Why we like it: The letters are so unusual looking, like they’re trying to tie themselves in knots, and from that chaos comes some of the most pretty writing (when in fairness, perhaps all that’s been written is a shopping list for bread, milk and sugar).

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Photo via Wikipedia / Wikipedia

Tibetan

Number of letters: 30

Favorite letter: ཚ the letter tsha, which to us looks a bit like a shopping trolley. It sounds very much like how a girl from Cali would say ‘yes’.

Why we like it: It’s that balance of curves and straight edges again that could turn the most ordinary phrase into something that looks beautifully poetic. It’s a little similar-looking to Sanskrit in that everything is ‘centralized’ with a bar that runs through the alphabet. Very pretty indeed.

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Photo via Wikimedia / Wikimedia

Thai

Number of letters: 44

Favourite letter: ญ, the yo ying, a letter that essentially looks like a hieroglyph of a chicken. If used at the beginning of a word it sounds similar to the j in jelly, but if used at the end, it becomes similar to n, as in then.

Why we like it: It seems like such a playful language. Each letter has such character, and the precision with which each must be made would make any piece of text look like a word of art.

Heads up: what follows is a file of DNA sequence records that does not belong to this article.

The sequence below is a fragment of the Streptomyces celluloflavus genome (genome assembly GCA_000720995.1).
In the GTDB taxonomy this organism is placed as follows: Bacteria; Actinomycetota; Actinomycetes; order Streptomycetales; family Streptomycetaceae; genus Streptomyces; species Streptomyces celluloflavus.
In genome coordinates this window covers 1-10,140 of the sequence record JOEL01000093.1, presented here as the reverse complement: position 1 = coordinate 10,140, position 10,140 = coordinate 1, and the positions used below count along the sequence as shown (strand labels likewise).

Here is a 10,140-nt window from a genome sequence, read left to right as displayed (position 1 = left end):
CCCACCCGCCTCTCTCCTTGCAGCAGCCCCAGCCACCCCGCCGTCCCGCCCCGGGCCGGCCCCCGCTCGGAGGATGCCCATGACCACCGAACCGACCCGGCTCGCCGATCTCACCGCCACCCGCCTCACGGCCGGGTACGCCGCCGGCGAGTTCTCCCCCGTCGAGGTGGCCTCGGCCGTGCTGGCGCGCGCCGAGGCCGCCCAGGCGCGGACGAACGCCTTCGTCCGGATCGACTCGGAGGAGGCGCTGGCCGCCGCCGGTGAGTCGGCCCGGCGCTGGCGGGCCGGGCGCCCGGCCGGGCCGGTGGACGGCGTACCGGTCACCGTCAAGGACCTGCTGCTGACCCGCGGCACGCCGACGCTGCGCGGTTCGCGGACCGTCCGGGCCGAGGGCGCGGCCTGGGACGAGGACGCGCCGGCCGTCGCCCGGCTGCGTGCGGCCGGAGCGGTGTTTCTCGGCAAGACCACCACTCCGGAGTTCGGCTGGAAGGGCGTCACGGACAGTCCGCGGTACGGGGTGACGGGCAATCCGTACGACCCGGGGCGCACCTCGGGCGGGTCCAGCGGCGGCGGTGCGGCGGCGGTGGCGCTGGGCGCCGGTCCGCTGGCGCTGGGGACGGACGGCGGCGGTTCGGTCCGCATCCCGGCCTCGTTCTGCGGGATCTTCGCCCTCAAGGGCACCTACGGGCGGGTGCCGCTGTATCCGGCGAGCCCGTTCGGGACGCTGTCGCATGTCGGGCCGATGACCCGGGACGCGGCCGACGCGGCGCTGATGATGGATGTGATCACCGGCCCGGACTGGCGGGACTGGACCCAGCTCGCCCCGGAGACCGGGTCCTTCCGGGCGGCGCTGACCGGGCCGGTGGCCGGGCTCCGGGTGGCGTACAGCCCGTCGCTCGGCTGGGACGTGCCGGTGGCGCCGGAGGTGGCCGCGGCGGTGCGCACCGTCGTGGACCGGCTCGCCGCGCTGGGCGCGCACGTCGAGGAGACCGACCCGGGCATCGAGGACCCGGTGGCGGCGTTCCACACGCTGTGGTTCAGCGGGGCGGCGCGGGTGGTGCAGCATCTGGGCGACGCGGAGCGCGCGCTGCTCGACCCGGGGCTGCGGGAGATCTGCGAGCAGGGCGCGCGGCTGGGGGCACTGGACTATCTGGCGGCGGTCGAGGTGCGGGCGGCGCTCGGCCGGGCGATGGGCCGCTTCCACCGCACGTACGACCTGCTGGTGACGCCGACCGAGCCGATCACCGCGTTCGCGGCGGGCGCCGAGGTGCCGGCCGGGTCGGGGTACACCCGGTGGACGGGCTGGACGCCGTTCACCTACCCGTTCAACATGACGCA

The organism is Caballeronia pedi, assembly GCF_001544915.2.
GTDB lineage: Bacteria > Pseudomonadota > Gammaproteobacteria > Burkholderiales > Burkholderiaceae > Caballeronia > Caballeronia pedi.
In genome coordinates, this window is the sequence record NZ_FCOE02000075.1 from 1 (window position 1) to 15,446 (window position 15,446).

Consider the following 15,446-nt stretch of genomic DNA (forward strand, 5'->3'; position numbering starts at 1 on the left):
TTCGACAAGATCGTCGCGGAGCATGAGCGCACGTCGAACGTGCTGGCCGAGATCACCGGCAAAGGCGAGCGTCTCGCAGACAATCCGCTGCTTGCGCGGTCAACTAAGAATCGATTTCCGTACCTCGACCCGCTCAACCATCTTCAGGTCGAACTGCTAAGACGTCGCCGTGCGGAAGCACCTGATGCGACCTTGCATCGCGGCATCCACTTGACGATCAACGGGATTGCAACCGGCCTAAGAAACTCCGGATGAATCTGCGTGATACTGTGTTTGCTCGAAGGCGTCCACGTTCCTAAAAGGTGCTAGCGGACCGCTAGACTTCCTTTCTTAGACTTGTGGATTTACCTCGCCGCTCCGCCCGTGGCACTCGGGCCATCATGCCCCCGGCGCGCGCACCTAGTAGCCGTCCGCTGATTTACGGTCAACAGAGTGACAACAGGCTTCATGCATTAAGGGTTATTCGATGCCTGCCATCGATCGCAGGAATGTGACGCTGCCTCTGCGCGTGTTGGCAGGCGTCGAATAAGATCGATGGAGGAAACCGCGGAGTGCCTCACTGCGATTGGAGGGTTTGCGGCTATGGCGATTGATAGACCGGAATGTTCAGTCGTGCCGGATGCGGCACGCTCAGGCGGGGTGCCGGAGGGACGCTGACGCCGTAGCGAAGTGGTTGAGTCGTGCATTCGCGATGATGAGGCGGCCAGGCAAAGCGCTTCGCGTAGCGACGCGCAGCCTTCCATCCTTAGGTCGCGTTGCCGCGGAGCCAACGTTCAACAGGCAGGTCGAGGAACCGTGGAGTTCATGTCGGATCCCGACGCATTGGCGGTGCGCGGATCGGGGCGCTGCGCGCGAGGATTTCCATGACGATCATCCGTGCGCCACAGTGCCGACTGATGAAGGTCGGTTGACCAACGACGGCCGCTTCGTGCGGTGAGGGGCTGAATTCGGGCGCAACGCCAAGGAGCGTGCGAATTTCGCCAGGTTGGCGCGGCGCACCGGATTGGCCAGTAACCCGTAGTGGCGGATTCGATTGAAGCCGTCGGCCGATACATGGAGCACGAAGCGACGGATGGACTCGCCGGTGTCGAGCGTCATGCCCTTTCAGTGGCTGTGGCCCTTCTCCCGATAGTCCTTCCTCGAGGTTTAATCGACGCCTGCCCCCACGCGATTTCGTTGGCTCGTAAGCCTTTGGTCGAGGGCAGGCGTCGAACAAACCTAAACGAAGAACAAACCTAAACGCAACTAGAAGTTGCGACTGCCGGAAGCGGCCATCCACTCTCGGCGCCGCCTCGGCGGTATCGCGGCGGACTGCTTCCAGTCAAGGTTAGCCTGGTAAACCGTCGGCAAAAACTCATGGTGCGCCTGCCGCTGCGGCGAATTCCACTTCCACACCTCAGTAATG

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Photo via Wikipedia / Wikipedia

Burmese

Number of letters: 33

Favourite letter: ဈ, which is approximate to z, like in zen. How is this a letter?! It looks like a spy glass!

Why we like it: This is a very round alphabet. All the letters are comprised of curves and circles, it’s almost as though it has been created by an overzealous geometry professor looking for perfection.

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Photo via Wikipedia / Wikipedia

Elvish

Number of letters: 26

Favorite letter: Suffering with the same difficulty we had with Javanese in terms of script, it’s a little difficult to show our favorite Elvish letter. We can tell you it is called the esse and is approximate to a z sound, but looks like a very stylized letter g.

Why we like it: C’mon! This language was entirely invented by one man within the last one hundred years. Tolkien is the grandfather of fantasy fiction and were it not for him, we’re not sure other recently ‘made up’ languages such as Klingon or Dothraki would ever have existed. Aside from all of that, Elvish is incredibly beautiful to look at.

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Photo via Wikimedia / Wikimedia

Having looked at these beautiful alphabets we are sure, like us, you’re probably itching to take up calligraphy and have a go at them yourselves. Unfortunately we can’t offer you a course in calligraphy. However, what we can offer you is a huge range of lovely languages for you to learn in the good company of others. Why not contact us and see what’s on offer? Who knows, you may find a fellow alphabet enthusiast in your midst!